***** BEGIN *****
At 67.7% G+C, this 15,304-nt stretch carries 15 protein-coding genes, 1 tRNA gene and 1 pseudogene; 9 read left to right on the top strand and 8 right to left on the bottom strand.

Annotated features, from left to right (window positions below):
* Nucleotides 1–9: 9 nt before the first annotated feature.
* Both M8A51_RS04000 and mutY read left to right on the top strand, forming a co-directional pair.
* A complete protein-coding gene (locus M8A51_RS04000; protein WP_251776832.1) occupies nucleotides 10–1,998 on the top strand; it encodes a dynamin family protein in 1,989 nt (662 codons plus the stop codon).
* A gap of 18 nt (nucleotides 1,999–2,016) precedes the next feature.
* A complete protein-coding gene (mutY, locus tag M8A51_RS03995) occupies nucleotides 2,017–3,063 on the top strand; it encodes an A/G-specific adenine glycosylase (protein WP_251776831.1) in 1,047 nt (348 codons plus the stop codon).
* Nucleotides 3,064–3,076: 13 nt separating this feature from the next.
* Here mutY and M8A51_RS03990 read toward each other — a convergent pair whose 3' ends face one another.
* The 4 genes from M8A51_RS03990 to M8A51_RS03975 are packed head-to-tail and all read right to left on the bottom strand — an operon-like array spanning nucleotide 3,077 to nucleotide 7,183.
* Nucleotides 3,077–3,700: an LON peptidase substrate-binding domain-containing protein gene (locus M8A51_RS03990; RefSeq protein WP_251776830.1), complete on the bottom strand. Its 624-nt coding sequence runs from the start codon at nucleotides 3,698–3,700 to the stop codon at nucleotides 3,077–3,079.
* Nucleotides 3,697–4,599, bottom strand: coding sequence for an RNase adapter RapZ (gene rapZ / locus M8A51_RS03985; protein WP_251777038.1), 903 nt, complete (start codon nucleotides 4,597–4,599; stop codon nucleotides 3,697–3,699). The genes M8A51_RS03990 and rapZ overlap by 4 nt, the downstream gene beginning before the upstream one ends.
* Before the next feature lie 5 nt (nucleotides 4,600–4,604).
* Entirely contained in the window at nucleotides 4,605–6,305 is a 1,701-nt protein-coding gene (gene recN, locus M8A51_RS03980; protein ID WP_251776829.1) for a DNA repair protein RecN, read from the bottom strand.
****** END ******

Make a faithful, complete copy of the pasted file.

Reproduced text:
At 67.7% G+C, this 15,304-nt stretch carries 15 protein-coding genes, 1 tRNA gene and 1 pseudogene; 9 read left to right on the top strand and 8 right to left on the bottom strand.

Annotated features, from left to right (window positions below):
* Nucleotides 1–9: 9 nt before the first annotated feature.
* Both M8A51_RS04000 and mutY read left to right on the top strand, forming a co-directional pair.
* A complete protein-coding gene (locus M8A51_RS04000; protein WP_251776832.1) occupies nucleotides 10–1,998 on the top strand; it encodes a dynamin family protein in 1,989 nt (662 codons plus the stop codon).
* A gap of 18 nt (nucleotides 1,999–2,016) precedes the next feature.
* A complete protein-coding gene (mutY, locus tag M8A51_RS03995) occupies nucleotides 2,017–3,063 on the top strand; it encodes an A/G-specific adenine glycosylase (protein WP_251776831.1) in 1,047 nt (348 codons plus the stop codon).
* Nucleotides 3,064–3,076: 13 nt separating this feature from the next.
* Here mutY and M8A51_RS03990 read toward each other — a convergent pair whose 3' ends face one another.
* The 4 genes from M8A51_RS03990 to M8A51_RS03975 are packed head-to-tail and all read right to left on the bottom strand — an operon-like array spanning nucleotide 3,077 to nucleotide 7,183.
* Nucleotides 3,077–3,700: an LON peptidase substrate-binding domain-containing protein gene (locus M8A51_RS03990; RefSeq protein WP_251776830.1), complete on the bottom strand. Its 624-nt coding sequence runs from the start codon at nucleotides 3,698–3,700 to the stop codon at nucleotides 3,077–3,079.
* Nucleotides 3,697–4,599, bottom strand: coding sequence for an RNase adapter RapZ (gene rapZ / locus M8A51_RS03985; protein WP_251777038.1), 903 nt, complete (start codon nucleotides 4,597–4,599; stop codon nucleotides 3,697–3,699). The genes M8A51_RS03990 and rapZ overlap by 4 nt, the downstream gene beginning before the upstream one ends.
* Before the next feature lie 5 nt (nucleotides 4,600–4,604).
* Entirely contained in the window at nucleotides 4,605–6,305 is a 1,701-nt protein-coding gene (gene recN, locus M8A51_RS03980; protein ID WP_251776829.1) for a DNA repair protein RecN, read from the bottom strand.